Travel to the US with a valid ESTA when technically no longer eligible

I’m from The Netherlands and travelled to the US (Los Angeles) last summer under the Visa Waiver Program (VWP/ESTA).

I plan to visit Los Angeles again this summer.

The ESTA I have is valid for 2 years and will still be valid on arrival. However if I were to apply for an ESTA today it will be denied. That is because I have visited North Korea last month.

The Visa Waiver Program states that:

Travelers in the following categories are no longer eligible to travel
or be admitted to the United States under the Visa Waiver Program
(VWP):

Nationals of VWP countries who have traveled to or been present in
Iran, Iraq, North Korea, Sudan, Syria, Libya, Somalia and Yemen on or
after March 1, 2011 (with limited exceptions for travel for diplomatic
or military purposes in the service of a VWP country). Nationals of
VWP countries who are also nationals of Iran, Iraq, North Korea,
Sudan, or Syria.

If I travel to LA today, do I need to apply for a visa or can I travel on the approved ESTA? In fact. North Korea does not stamp the passport so it’s not obvious that I visited the country. The only way they can see is by looking at the entry stamp from China. The chinese city bordering North Korea, Dandong, is written in Chinese on the entry stamp.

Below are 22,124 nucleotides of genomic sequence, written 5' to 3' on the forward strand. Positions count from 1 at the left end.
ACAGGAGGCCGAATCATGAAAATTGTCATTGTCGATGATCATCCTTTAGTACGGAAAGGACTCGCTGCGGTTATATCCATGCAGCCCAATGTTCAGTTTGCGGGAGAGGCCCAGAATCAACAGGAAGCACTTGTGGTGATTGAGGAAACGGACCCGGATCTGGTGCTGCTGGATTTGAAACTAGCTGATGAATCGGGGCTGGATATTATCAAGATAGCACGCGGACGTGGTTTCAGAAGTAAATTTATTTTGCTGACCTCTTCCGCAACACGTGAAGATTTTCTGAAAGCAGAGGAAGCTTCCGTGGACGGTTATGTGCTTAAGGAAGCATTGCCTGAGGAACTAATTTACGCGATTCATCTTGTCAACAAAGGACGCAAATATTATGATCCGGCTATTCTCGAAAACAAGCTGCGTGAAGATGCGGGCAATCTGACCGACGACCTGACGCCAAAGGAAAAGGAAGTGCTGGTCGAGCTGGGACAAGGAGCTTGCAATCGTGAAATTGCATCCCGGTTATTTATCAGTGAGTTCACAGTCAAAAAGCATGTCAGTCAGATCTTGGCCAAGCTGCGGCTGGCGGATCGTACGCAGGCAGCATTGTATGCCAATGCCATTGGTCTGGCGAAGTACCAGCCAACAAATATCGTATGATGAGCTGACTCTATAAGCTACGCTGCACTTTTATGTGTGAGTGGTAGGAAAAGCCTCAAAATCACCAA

Answer

You are not eligible and need to apply for a visa. As the document you quote states, people who have traveled to North Korea after March 1, 2011 (with exceptions that presumably do not apply in your case) are no longer eligible to be admitted under the Visa Waiver Program. This is the case whether or not your ESTA is valid; you’re seeking to be admitted under the VWP when you arrive in the US. The FAQ explains this as well:

The restrictions do not bar travel to the United States, but they do require a traveler covered by the restrictions in the law to obtain a visa from a U.S. Embassy or Consulate. Most U.S. Embassies and Consulates in VWP partner countries and worldwide have short wait times for visa interviews. Please visit travel.state.gov for general visa information or usembassy.gov to find the website of the Embassy that has jurisdiction over your residence.

There’s no mention of an exception if you already have an approved ESTA. The end of your question boils down to “could I try it anyway and get away with it?” I have no idea, but nobody would sensibly advise you to knowingly violate immigration law. Getting a visa is a hassle and expensive, but it usually lasts for 10 years and offers some advantages (you can stay in the US for 6 months at a time and even apply to extend your stay longer than that, which you can’t do under the VWP).

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